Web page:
The festive season is well underway, which means the annual ritual of the office Christmas party is here. A staple of the workplace calendar, it has become something of a source of trepidation for employers nervous about the drunken antics of their staff.
Even when parties are held off-site and outside of working hours, the annual do is legally an extension of the office environment, with all the liability that entails. As with all work events, the company’s code of conduct applies; both overly-rowdy revellers and insufficiently responsible management can find themselves on the wrong end of legal action should things go awry.
What happens at the Christmas party, stays at the Christmas party
Employees should be made aware of the rules in place in advance of the event, and, as part of that, employers would do well to implement a clear social media policy. Employers need to be alive to the possibility of employees sharing material on a public forum that may bring their company into disrepute.
Photos of the tinsel-strewn office in disarray, or inebriated middle-managers doing their best David Brent may seem like harmless fun but could damage the reputation of the business. Factor it in early and minimise the risk of becoming a viral sensation for all the wrong reasons.
If you’re not careful you could be liable, fa la la la la la la la la
An over-zealous Instagrammer isn’t all you might be worried about. More serious offenses such as harassment or assault can often occur during the yuletide over-indulgence in firm-funded booze. If such misconduct does arise, you may be unsure as to the likelihood of your company shouldering the burden of responsibility.
Employment lawyers know vicarious liability to be a notoriously thorny issue. In Bellman v Northampton Recruitment Ltd, an employee who was seriously assaulted by a company director after the Christmas party argued that the company was vicariously liable for the latter’s actions and claimed damages.
This claim was dismissed after consideration of two key points — the nature of the offending employee’s job and whether there was a ‘sufficient connection’ between this position and the wrongful conduct. In regards to the latter, the judge found that as the assault occurred after the party itself, when a contingent of revellers decided to continue drinking back at their hotel, it was insufficiently connected to the Christmas party — and by extension to the offender’s working position.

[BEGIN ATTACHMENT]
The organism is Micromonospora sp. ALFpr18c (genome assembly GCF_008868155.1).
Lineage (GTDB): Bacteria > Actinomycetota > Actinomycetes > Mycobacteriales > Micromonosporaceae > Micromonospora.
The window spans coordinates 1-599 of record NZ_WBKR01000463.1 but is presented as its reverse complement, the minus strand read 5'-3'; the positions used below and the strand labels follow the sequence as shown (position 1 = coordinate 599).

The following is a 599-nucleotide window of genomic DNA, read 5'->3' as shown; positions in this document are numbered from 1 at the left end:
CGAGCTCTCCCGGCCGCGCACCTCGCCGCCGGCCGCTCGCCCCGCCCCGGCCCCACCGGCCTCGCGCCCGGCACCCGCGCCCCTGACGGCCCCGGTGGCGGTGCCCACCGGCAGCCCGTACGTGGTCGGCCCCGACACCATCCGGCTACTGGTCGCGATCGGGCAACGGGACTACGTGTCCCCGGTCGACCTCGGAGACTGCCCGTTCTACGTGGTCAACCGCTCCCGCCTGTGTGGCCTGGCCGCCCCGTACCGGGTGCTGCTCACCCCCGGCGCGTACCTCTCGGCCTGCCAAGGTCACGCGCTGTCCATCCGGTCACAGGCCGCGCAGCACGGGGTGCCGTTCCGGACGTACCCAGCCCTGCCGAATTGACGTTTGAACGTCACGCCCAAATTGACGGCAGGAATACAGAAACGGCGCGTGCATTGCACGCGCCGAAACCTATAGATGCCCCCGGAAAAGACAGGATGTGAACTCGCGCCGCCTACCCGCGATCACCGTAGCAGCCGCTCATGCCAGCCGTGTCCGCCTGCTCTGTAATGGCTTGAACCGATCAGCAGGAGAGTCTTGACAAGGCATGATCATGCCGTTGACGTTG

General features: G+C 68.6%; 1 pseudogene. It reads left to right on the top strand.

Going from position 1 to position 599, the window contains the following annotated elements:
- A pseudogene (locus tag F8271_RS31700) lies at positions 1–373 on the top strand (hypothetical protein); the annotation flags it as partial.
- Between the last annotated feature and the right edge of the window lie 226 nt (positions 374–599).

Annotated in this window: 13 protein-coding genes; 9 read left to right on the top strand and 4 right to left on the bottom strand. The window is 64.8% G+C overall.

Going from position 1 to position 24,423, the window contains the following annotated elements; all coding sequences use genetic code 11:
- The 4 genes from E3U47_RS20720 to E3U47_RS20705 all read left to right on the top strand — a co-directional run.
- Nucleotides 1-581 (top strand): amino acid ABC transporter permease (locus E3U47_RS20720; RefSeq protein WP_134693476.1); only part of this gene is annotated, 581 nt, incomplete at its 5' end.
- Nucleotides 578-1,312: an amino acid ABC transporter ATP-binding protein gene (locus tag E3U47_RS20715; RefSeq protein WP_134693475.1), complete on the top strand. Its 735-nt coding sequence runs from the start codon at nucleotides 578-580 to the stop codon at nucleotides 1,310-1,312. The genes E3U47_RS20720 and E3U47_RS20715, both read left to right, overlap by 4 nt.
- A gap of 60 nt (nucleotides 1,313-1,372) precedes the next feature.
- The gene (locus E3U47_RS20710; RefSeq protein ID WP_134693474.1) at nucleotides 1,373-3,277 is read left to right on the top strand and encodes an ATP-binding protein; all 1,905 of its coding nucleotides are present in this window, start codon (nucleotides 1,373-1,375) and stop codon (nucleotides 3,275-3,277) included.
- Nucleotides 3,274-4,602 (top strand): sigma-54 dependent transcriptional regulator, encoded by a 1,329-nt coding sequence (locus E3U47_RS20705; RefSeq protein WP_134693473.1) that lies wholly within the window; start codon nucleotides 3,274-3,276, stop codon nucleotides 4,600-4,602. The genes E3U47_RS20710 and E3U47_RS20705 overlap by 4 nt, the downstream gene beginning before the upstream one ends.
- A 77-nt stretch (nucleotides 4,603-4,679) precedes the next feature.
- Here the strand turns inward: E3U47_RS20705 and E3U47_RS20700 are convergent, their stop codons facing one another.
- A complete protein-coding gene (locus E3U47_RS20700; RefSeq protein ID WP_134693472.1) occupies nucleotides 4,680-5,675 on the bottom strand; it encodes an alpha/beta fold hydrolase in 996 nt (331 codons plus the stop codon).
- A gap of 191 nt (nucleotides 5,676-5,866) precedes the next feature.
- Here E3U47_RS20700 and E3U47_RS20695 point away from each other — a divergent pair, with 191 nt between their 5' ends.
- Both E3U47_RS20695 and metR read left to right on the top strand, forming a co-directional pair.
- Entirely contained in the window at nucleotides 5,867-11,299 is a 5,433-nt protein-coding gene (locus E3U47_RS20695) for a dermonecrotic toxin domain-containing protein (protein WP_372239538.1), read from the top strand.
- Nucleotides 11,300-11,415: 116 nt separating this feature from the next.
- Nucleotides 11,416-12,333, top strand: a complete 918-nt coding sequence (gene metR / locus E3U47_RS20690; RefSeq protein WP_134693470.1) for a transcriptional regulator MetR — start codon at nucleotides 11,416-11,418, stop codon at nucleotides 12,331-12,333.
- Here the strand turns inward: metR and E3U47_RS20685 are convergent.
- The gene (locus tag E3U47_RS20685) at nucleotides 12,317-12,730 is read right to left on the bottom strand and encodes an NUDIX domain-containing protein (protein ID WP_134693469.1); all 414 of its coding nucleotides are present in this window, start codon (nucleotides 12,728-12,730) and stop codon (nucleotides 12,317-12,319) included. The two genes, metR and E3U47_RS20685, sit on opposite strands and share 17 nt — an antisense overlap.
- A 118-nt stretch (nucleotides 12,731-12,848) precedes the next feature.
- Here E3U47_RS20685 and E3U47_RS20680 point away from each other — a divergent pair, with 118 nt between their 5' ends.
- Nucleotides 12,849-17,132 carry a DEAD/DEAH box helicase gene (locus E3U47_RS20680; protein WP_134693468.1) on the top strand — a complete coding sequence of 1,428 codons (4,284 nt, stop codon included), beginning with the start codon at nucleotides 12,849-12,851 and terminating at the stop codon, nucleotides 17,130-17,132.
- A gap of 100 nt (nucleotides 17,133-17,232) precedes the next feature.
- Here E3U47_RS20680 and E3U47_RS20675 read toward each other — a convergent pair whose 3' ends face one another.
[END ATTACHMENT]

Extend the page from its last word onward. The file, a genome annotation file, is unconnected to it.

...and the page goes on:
With that in mind, managers should in theory be able to breathe a sigh of relief when their employees bid them goodnight. However, it must be stressed that the judge in Bellman acknowledged this test to be imprecise; each claim will be evaluated on its individual circumstances. It’s therefore advisable that employers err on the side of caution, for instance by booking taxis home for any worse-for-wear employees. It’s also wise to specify the party’s start and end time.
No one wants to be labelled a killjoy, but notifying a finishing time could increase the employer’s chance of being covered against anything happening after or away from the office party, provided of course that the party does actually wrap up at or about that time.
Do they know it’s the Christmas party?
Where misconduct occurs, the company’s usual grievance procedures apply. No matter how egregious the behaviour, resist the urge to discipline offending employees at the party itself, though do send them home or end the function early if necessary. Avoid employees claiming unfair dismissal by ensuring that your response to the incident is proportional to both its severity, and the expectations you set out before the party. This is where having communicated a clear policy on acceptable standards of behaviour really comes in handy.
In one employment law case, three employees caught brawling after seven hours of drinking at a free bar successfully argued that their resulting dismissals were unfair — it was an open bar bankrolled by their employer. The Fair Work Commission held that it is ‘contradictory and self-defeating for an employer to require compliance with its usual standards of behaviour at a function but at the same time to allow the unlimited service of free alcohol’, with it being ‘entirely predictable’ that excessive consumption and inappropriate behaviour may ensue.
Equally, failing to take an incident seriously enough can land an employer in hot water. Excessive alcohol consumption is no excuse for discrimination, harassment or assault, and it goes without saying that an employee who issues a complaint over a colleague’s behaviour must be taken seriously, regardless of whether or not the incident occurred when they were on the clock.
And so this is the Christmas party – and what have you done?
A word of warning: don’t lose sight of your own conduct while keeping your employees in check. Fuelled by Christmas spirit and perhaps one too many festive libations, it is not unheard of for managers to make promises that, in the cold light of day, they simply cannot keep. Save conversations regarding performance and promotions for a more appropriate setting, or risk facing a claim for constructive dismissal.
While all of this might be enough to make employers go ‘bah humbug’ and can the idea of a Christmas party altogether, they can be reassured that many of the perils outlined above can be avoided through careful planning and a hearty helping of common sense.
Frank Ryan is head of employment at law firm Vardags.
Image credit: Home Art/Shutterstock